It was on the feast of St. Teresa of Avila in 1886 that Marie Louise Martin, the oldest sister of St. Therese of Lisieux, entered the Carmelite monastery at Lisieux.
Marie was a free spirit. At first, she refused to consider the religious life, and also stated flatly that she would never marry. As a young woman, she hated to take trouble with her dress. She wrote that she detested the little white lace veils it was customary for young women to wear suspended from their hats. "To put on a new dress was a genuine trial for me." She said that she loathed the custom of wearing a medallion sewed to a ribbon around one's neck (seen in the photo at right). She said "I felt like a little parlor dog when I wore that velvet neckband." After she received the Carmelite habit, she wrote "Every morning, it seemed, I put on a garment of liberty, and it was also a festive garment to me. Even, as when I was a child, I could say 'I am quite free.' To go to choir, the only toilette necessary was to let down one's sleeves. My happiness was unbelievable!'
Marie decided somewhat reluctantly to enter Carmel, acting at the direction of Fr. Almire Pichon, her spiritual director. She wrote later “The hour of sacrifice was about to strike. I saw this hour approach without enthusiasm . . . While passing through the cloister to enter the choir, I cast a glance at the cloister courtyard. It is indeed as I imagined, I thought. How austere it is! But after all, I did not come here to see cheerful things. That was the extent of my enthusiasm! . . . Then with you, my Pauline of old, I was sent to make a tour of the garden. I was still unimpressed. The garden seemed so small to me after the immense enclosure of the Visitation at Mans [the Lisieux Carmel is one of the smallest Carmels in France], and, besides, everything seemed to me to be so poor. I did not even think of the happiness of being with you. I just wondered how I would succeed in spending my life within those four walls.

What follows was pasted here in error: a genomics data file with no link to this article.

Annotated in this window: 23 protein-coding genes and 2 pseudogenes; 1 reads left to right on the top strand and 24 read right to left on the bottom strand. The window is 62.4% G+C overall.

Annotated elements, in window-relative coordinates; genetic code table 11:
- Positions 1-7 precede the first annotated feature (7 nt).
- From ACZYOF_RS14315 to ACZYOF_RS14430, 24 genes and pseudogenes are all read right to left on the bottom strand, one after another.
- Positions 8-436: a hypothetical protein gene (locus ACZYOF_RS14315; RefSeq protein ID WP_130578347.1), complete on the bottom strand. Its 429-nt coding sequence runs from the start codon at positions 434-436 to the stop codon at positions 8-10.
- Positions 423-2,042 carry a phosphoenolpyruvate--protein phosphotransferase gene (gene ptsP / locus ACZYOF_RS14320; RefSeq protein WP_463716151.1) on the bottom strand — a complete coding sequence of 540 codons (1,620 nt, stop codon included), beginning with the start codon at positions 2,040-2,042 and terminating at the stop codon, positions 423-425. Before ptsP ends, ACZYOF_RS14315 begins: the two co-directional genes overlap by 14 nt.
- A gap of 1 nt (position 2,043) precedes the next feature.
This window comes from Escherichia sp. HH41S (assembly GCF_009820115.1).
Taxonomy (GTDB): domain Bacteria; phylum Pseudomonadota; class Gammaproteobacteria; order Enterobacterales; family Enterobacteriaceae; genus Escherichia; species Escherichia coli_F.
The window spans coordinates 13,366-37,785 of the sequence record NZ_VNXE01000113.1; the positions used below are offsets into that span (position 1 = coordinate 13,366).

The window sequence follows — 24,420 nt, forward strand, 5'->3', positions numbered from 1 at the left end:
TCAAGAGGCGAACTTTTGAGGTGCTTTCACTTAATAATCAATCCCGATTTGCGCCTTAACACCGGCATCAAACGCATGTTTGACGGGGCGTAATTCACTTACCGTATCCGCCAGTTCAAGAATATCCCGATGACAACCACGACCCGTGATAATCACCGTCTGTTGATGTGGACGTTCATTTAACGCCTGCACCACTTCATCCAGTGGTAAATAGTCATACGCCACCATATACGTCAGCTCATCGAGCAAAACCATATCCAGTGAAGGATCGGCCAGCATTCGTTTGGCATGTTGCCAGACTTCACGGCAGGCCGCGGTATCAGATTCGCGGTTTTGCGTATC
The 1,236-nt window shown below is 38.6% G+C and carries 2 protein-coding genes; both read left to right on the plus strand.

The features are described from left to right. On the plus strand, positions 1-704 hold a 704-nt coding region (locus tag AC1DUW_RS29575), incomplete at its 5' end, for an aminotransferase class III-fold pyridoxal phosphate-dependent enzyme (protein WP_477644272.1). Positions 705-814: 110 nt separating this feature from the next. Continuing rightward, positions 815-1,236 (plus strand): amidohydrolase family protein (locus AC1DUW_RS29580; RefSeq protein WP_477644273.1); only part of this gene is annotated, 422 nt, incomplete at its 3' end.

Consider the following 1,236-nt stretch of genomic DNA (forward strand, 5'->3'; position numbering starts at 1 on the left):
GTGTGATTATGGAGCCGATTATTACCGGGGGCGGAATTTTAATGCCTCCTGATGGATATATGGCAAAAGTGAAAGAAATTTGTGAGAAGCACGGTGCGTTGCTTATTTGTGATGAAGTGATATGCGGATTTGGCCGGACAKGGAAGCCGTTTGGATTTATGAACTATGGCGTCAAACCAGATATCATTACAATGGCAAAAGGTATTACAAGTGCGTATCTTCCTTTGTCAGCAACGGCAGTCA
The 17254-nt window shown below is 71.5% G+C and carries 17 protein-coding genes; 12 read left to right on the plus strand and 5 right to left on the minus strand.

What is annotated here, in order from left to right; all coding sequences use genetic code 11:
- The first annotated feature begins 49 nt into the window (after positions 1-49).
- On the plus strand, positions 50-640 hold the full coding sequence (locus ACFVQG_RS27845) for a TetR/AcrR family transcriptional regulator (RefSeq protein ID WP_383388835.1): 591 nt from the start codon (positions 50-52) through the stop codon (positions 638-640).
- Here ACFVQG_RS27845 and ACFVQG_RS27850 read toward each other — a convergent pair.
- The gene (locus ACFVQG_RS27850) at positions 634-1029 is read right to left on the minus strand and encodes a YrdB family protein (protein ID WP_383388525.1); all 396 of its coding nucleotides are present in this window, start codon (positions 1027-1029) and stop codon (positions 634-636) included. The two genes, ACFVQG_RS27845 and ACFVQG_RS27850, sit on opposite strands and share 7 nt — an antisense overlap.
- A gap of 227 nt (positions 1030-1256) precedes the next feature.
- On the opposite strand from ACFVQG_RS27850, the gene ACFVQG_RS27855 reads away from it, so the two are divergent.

Ah! Mother, I have found Jesus within these four walls and, in finding Him, I have found heaven! Yes, it is here that I have passed the happiest years of my life.”
Marie worked in the infirmary, the garden, and the kitchen during her life in Carmel. She was deeply loved by all the sisters, and she helped take care of Mother Genevieve of St. Teresa, foundress of the Carmel, who called Marie "her ray of sunshine." For these and other details, see "Marie, Sister of St. Therese," a short life written by her sister Pauline, Mother Agnes, translated by Roland Murphy. O. Carm. and Joachim Smet, O. Carm. and edited by Albert Dolan, O. Carm. Carmelite Press, 1943.
Marie's life, like Therese's, was very hidden, but her visible part in the history of salvation is considerable, for it was she who asked her sister Pauline, Mother Agnes of Jesus, who was prioress, to instruct Therese to write the manuscript which became the first manuscript of "Story of a Soul" and she who asked Therese for a souvenir of her retreat. That souvenir was Therese's beautiful manuscript "My vocation is love."
In this article I refer to the little book "Marie: Sister of St. Therese." Thanks to the generosity of Fr. Robert Colaresi, director of the Little Flower Society, and of the Carmelite Province of the Most Pure Heart of Mary, which has done so much to make St. Therese known and loved in the United States, you may now read "Marie: Sister of St. Therese" online at the Web site of the Archives of the Carmel of Lisieux.